Almost everyday a company or government abuses your data. Whether these abuses are intentional or the result of error, we must learn from these abuses so that we can better build tomorrow's policies and technologies. This resource is an opportunity to learn that this has all happened before, as well as a tool to query these abuses.
Please contact us if you think we are missing some key stories.
In this 2013 piece, Virginia Eubanks discuss the move in Indiana from relying on caseworkers to automating the distribution of benefits and how through the use of performance metrics to speed up the decision-making process, the system ended up being incentivising the non-distribution of benefits
In August 2016, Oracle's MICROS division, one of the top three global point-of-sale vendors, was hacked by the Carbanak Gang, a Russian organised cybercrime group known for hacking into banks and retailers. In 2014 when Oracle acquired it, MICROS' systems were in use at more than 200,000 food and
In 2014, Acxiom's chief product and engineering officer, Phil Mui, described the system the company had been building to link individuals' activities across the many channels, devices, and applications they use. A single individual may accumulate four different personas via 24 cookies across six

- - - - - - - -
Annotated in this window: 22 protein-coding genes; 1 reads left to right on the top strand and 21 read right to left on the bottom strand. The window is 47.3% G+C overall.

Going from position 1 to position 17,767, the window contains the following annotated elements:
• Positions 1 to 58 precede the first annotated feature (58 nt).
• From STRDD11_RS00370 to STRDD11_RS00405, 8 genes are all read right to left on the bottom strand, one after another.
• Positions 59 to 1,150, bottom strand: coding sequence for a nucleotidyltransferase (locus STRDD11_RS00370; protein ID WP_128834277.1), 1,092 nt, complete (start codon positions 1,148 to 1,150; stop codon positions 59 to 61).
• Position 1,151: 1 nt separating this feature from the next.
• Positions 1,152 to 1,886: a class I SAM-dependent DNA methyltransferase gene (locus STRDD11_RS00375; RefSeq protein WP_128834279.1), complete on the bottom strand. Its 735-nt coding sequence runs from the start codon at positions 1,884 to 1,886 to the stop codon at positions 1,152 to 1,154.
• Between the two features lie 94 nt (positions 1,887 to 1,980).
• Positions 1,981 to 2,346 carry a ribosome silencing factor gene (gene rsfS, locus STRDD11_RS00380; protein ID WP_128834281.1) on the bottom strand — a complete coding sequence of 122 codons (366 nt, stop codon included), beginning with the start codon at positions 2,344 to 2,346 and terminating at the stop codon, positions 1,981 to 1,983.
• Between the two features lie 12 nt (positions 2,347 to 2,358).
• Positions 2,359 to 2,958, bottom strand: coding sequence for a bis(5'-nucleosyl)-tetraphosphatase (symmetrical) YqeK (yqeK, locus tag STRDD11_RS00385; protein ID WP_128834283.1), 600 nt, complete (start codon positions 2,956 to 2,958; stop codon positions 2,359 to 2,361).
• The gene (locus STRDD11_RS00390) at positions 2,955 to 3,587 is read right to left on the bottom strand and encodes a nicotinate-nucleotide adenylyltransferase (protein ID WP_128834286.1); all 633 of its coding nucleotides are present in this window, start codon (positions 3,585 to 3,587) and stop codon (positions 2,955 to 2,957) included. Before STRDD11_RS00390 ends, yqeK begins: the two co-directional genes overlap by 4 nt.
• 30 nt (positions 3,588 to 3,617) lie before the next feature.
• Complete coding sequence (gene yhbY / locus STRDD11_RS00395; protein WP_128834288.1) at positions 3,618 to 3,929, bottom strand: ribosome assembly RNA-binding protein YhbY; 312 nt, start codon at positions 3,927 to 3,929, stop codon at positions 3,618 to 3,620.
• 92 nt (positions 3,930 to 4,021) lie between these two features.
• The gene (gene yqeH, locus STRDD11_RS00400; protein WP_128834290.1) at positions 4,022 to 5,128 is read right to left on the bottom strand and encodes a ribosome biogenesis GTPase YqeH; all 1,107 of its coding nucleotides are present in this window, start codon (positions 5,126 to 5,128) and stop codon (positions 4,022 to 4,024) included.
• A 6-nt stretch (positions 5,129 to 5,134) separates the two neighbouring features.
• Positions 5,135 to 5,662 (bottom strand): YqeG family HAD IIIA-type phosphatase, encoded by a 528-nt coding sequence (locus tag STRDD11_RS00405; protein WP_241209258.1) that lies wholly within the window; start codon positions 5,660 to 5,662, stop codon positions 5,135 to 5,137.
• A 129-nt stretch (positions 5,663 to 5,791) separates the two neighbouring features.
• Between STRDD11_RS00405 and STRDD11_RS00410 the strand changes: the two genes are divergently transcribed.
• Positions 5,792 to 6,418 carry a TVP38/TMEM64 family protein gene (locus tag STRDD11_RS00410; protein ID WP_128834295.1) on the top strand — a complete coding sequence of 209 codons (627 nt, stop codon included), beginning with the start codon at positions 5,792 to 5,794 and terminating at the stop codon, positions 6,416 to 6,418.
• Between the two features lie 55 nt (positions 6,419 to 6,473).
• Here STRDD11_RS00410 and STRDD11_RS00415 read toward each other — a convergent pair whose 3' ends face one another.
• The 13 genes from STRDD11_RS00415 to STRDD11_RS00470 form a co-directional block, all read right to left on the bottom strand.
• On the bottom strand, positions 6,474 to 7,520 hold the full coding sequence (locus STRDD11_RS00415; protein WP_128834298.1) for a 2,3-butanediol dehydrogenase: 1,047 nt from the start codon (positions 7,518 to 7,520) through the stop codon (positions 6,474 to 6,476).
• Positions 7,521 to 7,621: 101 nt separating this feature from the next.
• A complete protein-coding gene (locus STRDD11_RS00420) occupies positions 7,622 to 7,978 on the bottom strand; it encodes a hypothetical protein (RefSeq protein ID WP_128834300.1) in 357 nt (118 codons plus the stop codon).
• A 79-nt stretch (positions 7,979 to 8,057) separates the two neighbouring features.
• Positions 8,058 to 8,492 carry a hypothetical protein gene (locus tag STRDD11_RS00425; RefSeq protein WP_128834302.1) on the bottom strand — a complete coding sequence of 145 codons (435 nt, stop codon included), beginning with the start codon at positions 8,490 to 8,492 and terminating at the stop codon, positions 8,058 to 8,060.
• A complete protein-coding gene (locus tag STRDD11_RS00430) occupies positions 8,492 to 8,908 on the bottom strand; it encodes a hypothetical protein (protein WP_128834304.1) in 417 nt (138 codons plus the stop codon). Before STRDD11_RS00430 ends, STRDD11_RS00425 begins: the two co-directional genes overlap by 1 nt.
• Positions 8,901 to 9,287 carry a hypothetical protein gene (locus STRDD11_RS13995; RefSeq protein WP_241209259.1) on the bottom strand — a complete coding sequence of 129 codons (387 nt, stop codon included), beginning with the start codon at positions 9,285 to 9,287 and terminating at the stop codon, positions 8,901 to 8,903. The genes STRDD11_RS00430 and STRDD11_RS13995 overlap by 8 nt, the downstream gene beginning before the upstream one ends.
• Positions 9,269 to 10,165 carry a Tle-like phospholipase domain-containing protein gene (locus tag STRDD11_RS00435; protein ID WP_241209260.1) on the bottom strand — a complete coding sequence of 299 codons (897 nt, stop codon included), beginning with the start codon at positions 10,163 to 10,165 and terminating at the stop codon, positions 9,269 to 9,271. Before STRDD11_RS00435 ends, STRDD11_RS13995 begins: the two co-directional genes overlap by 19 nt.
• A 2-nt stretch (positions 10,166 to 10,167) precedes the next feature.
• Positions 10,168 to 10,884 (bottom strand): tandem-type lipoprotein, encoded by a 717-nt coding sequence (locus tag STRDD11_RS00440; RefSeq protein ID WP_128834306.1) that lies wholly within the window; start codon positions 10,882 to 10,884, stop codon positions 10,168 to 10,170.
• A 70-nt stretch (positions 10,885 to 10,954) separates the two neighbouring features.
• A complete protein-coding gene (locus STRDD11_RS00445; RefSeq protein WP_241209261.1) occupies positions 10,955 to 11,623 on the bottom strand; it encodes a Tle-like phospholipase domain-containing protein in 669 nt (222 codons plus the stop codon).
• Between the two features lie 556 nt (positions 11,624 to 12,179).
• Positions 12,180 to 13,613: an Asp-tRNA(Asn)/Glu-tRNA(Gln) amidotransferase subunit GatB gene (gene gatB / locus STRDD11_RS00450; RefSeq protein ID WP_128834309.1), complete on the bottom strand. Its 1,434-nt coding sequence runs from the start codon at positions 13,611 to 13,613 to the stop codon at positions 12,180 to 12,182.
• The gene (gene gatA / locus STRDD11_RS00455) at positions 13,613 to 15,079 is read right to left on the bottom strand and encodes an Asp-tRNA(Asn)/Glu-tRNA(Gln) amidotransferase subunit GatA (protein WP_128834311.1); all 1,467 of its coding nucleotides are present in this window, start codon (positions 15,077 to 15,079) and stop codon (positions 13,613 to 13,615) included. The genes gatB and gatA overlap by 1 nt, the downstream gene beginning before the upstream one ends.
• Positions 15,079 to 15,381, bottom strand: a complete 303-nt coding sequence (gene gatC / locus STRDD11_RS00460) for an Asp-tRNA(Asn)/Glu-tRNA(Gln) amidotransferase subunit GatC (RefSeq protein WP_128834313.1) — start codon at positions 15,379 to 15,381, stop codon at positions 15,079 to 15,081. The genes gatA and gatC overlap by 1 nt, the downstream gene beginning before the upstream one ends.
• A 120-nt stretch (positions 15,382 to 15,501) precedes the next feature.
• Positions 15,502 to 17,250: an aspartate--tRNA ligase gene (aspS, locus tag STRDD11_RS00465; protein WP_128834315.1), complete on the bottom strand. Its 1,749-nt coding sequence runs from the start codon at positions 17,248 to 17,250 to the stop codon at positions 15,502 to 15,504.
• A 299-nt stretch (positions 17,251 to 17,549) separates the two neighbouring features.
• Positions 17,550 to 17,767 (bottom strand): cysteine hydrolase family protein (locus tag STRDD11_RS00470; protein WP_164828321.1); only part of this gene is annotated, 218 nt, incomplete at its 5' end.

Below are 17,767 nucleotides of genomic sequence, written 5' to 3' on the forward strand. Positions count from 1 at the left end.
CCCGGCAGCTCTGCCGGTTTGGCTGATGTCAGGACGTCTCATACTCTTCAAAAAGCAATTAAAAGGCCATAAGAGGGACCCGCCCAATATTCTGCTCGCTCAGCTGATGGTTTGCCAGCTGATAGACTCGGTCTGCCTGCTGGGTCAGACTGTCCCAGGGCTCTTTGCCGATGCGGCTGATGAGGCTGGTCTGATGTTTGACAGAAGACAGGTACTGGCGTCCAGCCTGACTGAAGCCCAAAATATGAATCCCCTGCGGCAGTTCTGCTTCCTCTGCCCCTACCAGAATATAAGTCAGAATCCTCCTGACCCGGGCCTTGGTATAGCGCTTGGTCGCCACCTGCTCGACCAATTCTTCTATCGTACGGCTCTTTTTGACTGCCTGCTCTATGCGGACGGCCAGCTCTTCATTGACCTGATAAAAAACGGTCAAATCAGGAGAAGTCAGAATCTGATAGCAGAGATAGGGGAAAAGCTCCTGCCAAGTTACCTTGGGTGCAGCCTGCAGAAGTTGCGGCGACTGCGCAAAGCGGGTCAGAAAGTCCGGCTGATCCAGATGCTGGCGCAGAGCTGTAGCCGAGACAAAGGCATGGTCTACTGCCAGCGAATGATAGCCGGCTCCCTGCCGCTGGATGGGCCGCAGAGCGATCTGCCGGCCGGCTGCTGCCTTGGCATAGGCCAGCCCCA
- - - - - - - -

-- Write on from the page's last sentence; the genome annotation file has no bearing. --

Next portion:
Virginia Eubanks explains what we can draw from understanding the experience of surveillance of marginalised groups: it is a civil rights issue, technologies carry the bias of those who design them, people are resisting and why we need to move away from the privacy rights discourse. https://prospect
In 2014, DataKind sent two volunteers to work with GiveDirectly, an organisation that makes cash donations to poor households in Kenya and Uganda. In order to better identify villages with households that are in need, the volunteers developed an algorithm that classified village roofs in satellite
This article is an overview of some of the research documenting how people in vulnerable positions are the ones most affected by government surveillance. https://stateofopportunity.michiganradio.org/post/technology-opportunity-researcher-says-surveillance-separate-and-unequal Author: Kimberly
In 2014, NYC Planning Labs Chris Whong was sent and made public a complete a complete dump of historical trip and fare logs from New York City taxis in response to a Freedom of Information request. The more than 20GB of uncompressed data comprising more than 173 million individual trips included
Nearly 700,000 Facebook users were subjects of a research study where researchers changed randomly selected users' newsfeeds to be more positive or negative to study whether those users then displayed a more positive or negative affect in response. The experiment showed the power of Facebook's control over the News Feed and the algorithms that determine which of the possible pieces of content shows up at the top at any given moment.
In the 2014 report "Networked Employment Discrimination", the Future of Work Project studied data-driven hiring systems, which often rely on data prospective employees have no idea may be used, such as the results of Google searches, and other stray personal data scattered online. In addition